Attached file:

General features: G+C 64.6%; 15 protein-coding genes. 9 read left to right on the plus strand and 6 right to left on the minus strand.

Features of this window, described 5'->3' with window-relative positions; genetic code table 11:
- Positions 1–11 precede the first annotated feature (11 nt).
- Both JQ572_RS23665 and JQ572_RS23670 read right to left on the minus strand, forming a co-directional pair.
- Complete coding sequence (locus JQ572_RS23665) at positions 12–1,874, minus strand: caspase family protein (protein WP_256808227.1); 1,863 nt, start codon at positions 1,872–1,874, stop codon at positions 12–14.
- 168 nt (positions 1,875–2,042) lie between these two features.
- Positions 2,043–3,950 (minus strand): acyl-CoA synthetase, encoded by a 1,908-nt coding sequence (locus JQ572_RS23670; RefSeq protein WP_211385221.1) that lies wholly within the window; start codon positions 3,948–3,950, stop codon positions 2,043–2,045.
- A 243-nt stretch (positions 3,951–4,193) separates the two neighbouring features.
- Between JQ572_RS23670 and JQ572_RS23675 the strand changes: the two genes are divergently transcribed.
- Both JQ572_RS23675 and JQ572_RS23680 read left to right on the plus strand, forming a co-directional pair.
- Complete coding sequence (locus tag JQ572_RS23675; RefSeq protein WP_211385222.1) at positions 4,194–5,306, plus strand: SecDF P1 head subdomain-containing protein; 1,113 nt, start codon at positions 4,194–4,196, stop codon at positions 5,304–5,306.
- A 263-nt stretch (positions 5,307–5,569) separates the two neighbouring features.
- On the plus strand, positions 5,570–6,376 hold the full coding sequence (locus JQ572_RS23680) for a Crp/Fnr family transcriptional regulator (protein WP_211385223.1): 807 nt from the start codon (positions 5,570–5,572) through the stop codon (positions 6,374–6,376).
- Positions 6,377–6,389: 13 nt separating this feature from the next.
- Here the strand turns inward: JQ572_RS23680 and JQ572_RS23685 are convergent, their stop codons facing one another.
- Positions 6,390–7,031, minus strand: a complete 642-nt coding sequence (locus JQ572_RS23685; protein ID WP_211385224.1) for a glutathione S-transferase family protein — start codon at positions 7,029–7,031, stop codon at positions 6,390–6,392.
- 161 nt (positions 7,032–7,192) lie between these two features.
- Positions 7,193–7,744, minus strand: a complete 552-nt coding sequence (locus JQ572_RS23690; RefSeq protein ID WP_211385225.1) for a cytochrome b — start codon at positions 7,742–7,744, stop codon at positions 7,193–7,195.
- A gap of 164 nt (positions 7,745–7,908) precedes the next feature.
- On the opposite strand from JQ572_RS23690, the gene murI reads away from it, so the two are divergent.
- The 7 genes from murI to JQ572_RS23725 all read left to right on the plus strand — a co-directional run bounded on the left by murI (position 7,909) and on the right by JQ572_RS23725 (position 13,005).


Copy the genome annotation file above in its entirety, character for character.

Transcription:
General features: G+C 64.6%; 15 protein-coding genes. 9 read left to right on the plus strand and 6 right to left on the minus strand.

Features of this window, described 5'->3' with window-relative positions; genetic code table 11:
- Positions 1–11 precede the first annotated feature (11 nt).
- Both JQ572_RS23665 and JQ572_RS23670 read right to left on the minus strand, forming a co-directional pair.
- Complete coding sequence (locus JQ572_RS23665) at positions 12–1,874, minus strand: caspase family protein (protein WP_256808227.1); 1,863 nt, start codon at positions 1,872–1,874, stop codon at positions 12–14.
- 168 nt (positions 1,875–2,042) lie between these two features.
- Positions 2,043–3,950 (minus strand): acyl-CoA synthetase, encoded by a 1,908-nt coding sequence (locus JQ572_RS23670; RefSeq protein WP_211385221.1) that lies wholly within the window; start codon positions 3,948–3,950, stop codon positions 2,043–2,045.
- A 243-nt stretch (positions 3,951–4,193) separates the two neighbouring features.
- Between JQ572_RS23670 and JQ572_RS23675 the strand changes: the two genes are divergently transcribed.
- Both JQ572_RS23675 and JQ572_RS23680 read left to right on the plus strand, forming a co-directional pair.
- Complete coding sequence (locus tag JQ572_RS23675; RefSeq protein WP_211385222.1) at positions 4,194–5,306, plus strand: SecDF P1 head subdomain-containing protein; 1,113 nt, start codon at positions 4,194–4,196, stop codon at positions 5,304–5,306.
- A 263-nt stretch (positions 5,307–5,569) separates the two neighbouring features.
- On the plus strand, positions 5,570–6,376 hold the full coding sequence (locus JQ572_RS23680) for a Crp/Fnr family transcriptional regulator (protein WP_211385223.1): 807 nt from the start codon (positions 5,570–5,572) through the stop codon (positions 6,374–6,376).
- Positions 6,377–6,389: 13 nt separating this feature from the next.
- Here the strand turns inward: JQ572_RS23680 and JQ572_RS23685 are convergent, their stop codons facing one another.
- Positions 6,390–7,031, minus strand: a complete 642-nt coding sequence (locus JQ572_RS23685; protein ID WP_211385224.1) for a glutathione S-transferase family protein — start codon at positions 7,029–7,031, stop codon at positions 6,390–6,392.
- 161 nt (positions 7,032–7,192) lie between these two features.
- Positions 7,193–7,744, minus strand: a complete 552-nt coding sequence (locus JQ572_RS23690; RefSeq protein ID WP_211385225.1) for a cytochrome b — start codon at positions 7,742–7,744, stop codon at positions 7,193–7,195.
- A gap of 164 nt (positions 7,745–7,908) precedes the next feature.
- On the opposite strand from JQ572_RS23690, the gene murI reads away from it, so the two are divergent.
- The 7 genes from murI to JQ572_RS23725 all read left to right on the plus strand — a co-directional run bounded on the left by murI (position 7,909) and on the right by JQ572_RS23725 (position 13,005).